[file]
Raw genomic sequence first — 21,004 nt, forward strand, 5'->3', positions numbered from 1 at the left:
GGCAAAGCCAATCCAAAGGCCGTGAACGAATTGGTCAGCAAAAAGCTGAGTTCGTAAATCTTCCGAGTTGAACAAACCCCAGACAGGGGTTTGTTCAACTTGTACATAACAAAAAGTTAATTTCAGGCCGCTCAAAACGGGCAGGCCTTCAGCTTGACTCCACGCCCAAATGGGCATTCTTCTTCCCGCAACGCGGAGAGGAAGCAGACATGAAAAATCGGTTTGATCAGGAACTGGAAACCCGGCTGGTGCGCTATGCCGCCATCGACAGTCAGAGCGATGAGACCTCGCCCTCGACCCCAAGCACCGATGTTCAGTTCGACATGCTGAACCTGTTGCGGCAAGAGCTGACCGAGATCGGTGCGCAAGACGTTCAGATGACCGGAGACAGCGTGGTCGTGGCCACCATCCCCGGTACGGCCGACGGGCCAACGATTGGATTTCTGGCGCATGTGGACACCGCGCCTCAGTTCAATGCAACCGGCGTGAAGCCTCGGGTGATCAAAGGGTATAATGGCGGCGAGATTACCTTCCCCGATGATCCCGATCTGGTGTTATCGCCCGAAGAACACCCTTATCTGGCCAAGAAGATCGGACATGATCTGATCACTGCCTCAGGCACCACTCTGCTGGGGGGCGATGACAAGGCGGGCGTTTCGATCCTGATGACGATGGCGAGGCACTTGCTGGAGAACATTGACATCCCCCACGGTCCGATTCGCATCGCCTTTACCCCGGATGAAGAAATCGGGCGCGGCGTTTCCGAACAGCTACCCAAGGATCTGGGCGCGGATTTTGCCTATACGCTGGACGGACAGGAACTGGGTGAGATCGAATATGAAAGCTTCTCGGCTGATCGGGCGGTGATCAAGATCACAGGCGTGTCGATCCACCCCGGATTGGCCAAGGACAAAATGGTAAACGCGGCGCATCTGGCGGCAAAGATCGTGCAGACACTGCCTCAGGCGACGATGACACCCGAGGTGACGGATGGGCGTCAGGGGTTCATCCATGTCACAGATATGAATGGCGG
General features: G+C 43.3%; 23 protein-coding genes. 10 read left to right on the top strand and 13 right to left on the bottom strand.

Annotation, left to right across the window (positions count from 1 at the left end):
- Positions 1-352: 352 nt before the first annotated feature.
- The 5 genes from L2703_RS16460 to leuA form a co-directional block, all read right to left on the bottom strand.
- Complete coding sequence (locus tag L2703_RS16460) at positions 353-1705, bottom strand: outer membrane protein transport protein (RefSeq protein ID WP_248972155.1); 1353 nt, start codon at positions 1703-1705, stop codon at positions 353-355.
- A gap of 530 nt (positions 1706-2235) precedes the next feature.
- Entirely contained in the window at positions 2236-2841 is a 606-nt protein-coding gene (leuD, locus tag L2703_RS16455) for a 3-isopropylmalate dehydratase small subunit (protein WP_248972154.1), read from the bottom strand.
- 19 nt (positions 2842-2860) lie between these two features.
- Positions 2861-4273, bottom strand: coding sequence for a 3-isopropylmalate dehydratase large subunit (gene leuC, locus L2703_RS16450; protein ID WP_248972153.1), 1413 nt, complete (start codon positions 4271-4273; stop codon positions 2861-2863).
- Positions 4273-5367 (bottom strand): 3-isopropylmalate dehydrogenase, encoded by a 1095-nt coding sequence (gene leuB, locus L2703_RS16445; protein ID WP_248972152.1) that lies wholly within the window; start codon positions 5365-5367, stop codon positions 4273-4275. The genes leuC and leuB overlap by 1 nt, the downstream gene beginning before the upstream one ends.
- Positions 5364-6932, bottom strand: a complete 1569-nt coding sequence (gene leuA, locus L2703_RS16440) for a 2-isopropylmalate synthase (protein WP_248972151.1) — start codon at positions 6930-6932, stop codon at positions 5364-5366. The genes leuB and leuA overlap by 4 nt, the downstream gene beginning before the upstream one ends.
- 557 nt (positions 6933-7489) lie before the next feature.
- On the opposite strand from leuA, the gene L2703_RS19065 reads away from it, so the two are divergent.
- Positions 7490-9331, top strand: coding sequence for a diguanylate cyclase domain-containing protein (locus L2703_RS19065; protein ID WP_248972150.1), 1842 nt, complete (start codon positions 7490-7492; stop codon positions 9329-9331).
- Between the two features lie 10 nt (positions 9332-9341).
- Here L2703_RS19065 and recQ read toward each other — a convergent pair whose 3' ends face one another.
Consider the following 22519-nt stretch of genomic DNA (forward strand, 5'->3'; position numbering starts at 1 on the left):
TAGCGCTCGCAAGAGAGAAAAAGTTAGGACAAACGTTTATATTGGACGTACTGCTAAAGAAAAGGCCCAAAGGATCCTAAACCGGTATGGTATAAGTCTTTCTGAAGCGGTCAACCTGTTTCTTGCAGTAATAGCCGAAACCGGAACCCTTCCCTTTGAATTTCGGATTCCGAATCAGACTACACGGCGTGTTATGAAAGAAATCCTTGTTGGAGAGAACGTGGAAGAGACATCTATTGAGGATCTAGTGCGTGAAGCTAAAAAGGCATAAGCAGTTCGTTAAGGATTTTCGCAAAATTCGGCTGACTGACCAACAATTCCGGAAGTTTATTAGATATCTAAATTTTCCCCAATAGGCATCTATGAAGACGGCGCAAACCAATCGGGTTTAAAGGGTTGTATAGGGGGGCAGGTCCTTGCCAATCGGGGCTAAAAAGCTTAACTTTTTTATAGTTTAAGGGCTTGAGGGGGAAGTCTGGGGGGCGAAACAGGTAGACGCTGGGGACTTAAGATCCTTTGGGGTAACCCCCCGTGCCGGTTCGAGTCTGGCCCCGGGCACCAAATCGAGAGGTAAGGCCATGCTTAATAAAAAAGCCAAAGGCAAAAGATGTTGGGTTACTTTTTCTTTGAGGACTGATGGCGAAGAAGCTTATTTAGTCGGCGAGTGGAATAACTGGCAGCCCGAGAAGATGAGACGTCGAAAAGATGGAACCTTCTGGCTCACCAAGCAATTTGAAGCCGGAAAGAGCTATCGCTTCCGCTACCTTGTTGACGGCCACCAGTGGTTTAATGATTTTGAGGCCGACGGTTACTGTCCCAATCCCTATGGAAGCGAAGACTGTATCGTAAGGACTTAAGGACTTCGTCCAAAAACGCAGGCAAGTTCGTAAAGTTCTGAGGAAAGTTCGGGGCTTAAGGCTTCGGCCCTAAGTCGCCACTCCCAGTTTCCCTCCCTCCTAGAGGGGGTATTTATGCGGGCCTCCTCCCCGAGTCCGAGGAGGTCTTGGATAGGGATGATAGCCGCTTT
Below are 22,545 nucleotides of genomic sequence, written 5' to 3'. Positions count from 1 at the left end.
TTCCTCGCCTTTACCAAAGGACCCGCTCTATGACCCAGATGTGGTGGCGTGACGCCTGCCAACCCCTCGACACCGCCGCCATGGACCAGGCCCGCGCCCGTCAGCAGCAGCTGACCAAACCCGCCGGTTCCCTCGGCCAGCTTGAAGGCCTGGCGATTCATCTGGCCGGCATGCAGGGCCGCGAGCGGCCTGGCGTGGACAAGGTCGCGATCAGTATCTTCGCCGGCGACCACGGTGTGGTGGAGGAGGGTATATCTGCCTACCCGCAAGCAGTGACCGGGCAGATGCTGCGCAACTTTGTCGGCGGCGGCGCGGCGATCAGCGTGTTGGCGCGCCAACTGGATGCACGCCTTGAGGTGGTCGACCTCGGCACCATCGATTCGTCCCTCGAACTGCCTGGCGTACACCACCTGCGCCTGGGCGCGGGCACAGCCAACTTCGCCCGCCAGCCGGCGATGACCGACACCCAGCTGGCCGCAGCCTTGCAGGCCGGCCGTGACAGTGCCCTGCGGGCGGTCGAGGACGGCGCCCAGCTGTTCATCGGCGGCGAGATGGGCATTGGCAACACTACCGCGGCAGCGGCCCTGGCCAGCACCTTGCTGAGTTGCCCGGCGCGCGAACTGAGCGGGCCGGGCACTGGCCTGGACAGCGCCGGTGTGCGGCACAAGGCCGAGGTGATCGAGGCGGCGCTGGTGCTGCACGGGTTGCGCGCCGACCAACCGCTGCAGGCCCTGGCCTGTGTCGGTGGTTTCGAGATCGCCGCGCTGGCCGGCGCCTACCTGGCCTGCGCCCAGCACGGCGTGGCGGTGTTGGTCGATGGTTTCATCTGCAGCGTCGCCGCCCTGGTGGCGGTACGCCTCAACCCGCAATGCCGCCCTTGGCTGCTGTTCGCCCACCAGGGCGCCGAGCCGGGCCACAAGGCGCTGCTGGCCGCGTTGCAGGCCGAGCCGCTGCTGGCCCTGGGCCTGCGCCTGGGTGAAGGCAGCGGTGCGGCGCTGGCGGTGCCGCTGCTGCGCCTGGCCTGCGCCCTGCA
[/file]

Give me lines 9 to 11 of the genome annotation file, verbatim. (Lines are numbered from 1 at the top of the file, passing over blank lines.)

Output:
- Entirely contained in the window at positions 2236-2841 is a 606-nt protein-coding gene (leuD, locus tag L2703_RS16455) for a 3-isopropylmalate dehydratase small subunit (protein WP_248972154.1), read from the bottom strand.
- 19 nt (positions 2842-2860) lie between these two features.
- Positions 2861-4273, bottom strand: coding sequence for a 3-isopropylmalate dehydratase large subunit (gene leuC, locus L2703_RS16450; protein ID WP_248972153.1), 1413 nt, complete (start codon positions 4271-4273; stop codon positions 2861-2863).